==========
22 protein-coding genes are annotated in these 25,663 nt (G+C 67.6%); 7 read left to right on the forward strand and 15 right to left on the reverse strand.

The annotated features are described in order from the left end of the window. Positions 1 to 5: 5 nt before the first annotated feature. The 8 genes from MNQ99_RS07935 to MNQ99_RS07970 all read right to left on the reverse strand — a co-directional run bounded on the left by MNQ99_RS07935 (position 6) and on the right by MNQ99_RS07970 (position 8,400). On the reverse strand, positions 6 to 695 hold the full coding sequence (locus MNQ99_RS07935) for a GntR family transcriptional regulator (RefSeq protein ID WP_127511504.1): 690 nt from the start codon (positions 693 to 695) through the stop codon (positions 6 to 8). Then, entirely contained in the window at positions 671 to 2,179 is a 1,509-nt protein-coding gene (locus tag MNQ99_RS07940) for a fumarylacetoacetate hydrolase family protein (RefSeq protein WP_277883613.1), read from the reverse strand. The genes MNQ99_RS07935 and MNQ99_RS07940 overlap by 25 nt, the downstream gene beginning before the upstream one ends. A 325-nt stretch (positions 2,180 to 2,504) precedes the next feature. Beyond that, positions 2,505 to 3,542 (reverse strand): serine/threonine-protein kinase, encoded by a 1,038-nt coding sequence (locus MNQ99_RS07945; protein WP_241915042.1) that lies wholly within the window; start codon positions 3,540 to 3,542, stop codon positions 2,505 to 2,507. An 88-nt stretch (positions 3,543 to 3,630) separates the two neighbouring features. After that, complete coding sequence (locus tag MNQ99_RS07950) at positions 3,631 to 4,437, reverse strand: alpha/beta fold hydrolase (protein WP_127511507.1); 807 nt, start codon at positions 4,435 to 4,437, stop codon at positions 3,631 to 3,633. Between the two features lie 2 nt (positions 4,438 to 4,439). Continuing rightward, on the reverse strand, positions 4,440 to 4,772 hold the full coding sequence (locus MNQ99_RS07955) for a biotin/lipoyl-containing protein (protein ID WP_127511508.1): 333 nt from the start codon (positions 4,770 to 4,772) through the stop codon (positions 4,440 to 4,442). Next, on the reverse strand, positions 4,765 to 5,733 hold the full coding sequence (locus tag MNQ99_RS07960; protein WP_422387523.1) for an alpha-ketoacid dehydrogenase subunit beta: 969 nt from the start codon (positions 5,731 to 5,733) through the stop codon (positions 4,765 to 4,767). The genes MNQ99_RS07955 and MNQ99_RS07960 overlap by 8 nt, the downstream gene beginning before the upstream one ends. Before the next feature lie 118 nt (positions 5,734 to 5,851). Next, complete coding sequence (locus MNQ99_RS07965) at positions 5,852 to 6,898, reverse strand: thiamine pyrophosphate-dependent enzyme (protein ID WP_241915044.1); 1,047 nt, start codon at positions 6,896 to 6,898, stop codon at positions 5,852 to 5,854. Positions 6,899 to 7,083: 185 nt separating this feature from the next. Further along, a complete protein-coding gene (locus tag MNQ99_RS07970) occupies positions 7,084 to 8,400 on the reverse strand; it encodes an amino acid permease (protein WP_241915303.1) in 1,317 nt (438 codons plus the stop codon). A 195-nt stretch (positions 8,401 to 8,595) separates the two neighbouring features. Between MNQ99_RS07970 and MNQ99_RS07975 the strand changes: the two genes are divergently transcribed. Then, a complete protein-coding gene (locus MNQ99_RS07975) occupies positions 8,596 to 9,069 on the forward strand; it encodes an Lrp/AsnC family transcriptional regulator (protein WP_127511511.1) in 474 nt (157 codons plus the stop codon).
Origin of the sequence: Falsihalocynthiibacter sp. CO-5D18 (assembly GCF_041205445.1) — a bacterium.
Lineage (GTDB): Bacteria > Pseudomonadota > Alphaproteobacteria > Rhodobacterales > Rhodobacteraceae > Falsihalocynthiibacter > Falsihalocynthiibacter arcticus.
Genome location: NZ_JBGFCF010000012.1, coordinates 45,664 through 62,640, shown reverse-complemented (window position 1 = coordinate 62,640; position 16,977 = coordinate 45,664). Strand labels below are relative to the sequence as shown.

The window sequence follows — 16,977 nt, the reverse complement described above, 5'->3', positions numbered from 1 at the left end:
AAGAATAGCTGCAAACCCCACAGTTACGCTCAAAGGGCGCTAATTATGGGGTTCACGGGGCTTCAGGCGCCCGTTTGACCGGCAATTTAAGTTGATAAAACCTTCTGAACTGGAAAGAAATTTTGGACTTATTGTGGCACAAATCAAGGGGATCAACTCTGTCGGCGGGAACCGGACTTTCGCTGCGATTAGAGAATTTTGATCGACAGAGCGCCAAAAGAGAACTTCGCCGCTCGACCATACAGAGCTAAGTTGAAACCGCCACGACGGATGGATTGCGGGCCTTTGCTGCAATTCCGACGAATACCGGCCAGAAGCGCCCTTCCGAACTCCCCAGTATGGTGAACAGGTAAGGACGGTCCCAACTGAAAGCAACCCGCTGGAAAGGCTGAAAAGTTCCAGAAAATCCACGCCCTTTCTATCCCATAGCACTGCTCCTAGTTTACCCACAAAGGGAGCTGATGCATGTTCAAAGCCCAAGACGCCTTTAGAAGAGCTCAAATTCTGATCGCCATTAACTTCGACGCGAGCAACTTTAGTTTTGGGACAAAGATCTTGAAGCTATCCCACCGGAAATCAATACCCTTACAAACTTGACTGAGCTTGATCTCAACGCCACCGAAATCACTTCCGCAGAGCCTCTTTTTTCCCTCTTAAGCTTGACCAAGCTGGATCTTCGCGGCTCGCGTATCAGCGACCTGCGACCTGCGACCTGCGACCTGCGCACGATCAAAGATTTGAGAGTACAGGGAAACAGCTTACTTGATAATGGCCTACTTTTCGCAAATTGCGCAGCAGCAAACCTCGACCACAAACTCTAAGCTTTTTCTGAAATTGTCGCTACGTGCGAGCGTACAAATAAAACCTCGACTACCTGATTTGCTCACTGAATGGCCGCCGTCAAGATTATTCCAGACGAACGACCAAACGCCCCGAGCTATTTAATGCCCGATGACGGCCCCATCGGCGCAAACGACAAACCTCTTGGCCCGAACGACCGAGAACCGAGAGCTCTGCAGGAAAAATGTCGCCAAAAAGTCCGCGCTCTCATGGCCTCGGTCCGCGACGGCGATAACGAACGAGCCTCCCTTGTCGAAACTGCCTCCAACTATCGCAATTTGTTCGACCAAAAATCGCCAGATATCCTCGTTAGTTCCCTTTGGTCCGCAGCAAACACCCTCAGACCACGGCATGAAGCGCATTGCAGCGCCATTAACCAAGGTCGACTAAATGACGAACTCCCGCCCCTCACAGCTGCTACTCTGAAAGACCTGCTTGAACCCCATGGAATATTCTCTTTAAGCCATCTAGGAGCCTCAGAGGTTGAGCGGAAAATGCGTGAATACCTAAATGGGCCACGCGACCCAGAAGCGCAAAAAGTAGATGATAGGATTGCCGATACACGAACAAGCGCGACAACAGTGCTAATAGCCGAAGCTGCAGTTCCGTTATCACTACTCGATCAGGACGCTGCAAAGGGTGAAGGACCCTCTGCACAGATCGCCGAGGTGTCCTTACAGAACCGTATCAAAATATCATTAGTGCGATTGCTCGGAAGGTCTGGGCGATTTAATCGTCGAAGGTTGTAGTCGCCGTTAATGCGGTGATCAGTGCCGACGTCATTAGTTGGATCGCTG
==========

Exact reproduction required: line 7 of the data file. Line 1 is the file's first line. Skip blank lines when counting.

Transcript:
AAGAATAGCTGCAAACCCCACAGTTACGCTCAAAGGGCGCTAATTATGGGGTTCACGGGGCTTCAGGCGCCCGTTTGACCGGCAATTTAAGTTGATAAAACCTTCTGAACTGGAAAGAAATTTTGGACTTATTGTGGCACAAATCAAGGGGATCAACTCTGTCGGCGGGAACCGGACTTTCGCTGCGATTAGAGAATTTTGATCGACAGAGCGCCAAAAGAGAACTTCGCCGCTCGACCATACAGAGCTAAGTTGAAACCGCCACGACGGATGGATTGCGGGCCTTTGCTGCAATTCCGACGAATACCGGCCAGAAGCGCCCTTCCGAACTCCCCAGTATGGTGAACAGGTAAGGACGGTCCCAACTGAAAGCAACCCGCTGGAAAGGCTGAAAAGTTCCAGAAAATCCACGCCCTTTCTATCCCATAGCACTGCTCCTAGTTTACCCACAAAGGGAGCTGATGCATGTTCAAAGCCCAAGACGCCTTTAGAAGAGCTCAAATTCTGATCGCCATTAACTTCGACGCGAGCAACTTTAGTTTTGGGACAAAGATCTTGAAGCTATCCCACCGGAAATCAATACCCTTACAAACTTGACTGAGCTTGATCTCAACGCCACCGAAATCACTTCCGCAGAGCCTCTTTTTTCCCTCTTAAGCTTGACCAAGCTGGATCTTCGCGGCTCGCGTATCAGCGACCTGCGACCTGCGACCTGCGACCTGCGCACGATCAAAGATTTGAGAGTACAGGGAAACAGCTTACTTGATAATGGCCTACTTTTCGCAAATTGCGCAGCAGCAAACCTCGACCACAAACTCTAAGCTTTTTCTGAAATTGTCGCTACGTGCGAGCGTACAAATAAAACCTCGACTACCTGATTTGCTCACTGAATGGCCGCCGTCAAGATTATTCCAGACGAACGACCAAACGCCCCGAGCTATTTAATGCCCGATGACGGCCCCATCGGCGCAAACGACAAACCTCTTGGCCCGAACGACCGAGAACCGAGAGCTCTGCAGGAAAAATGTCGCCAAAAAGTCCGCGCTCTCATGGCCTCGGTCCGCGACGGCGATAACGAACGAGCCTCCCTTGTCGAAACTGCCTCCAACTATCGCAATTTGTTCGACCAAAAATCGCCAGATATCCTCGTTAGTTCCCTTTGGTCCGCAGCAAACACCCTCAGACCACGGCATGAAGCGCATTGCAGCGCCATTAACCAAGGTCGACTAAATGACGAACTCCCGCCCCTCACAGCTGCTACTCTGAAAGACCTGCTTGAACCCCATGGAATATTCTCTTTAAGCCATCTAGGAGCCTCAGAGGTTGAGCGGAAAATGCGTGAATACCTAAATGGGCCACGCGACCCAGAAGCGCAAAAAGTAGATGATAGGATTGCCGATACACGAACAAGCGCGACAACAGTGCTAATAGCCGAAGCTGCAGTTCCGTTATCACTACTCGATCAGGACGCTGCAAAGGGTGAAGGACCCTCTGCACAGATCGCCGAGGTGTCCTTACAGAACCGTATCAAAATATCATTAGTGCGATTGCTCGGAAGGTCTGGGCGATTTAATCGTCGAAGGTTGTAGTCGCCGTTAATGCGGTGATCAGTGCCGACGTCATTAGTTGGATCGCTG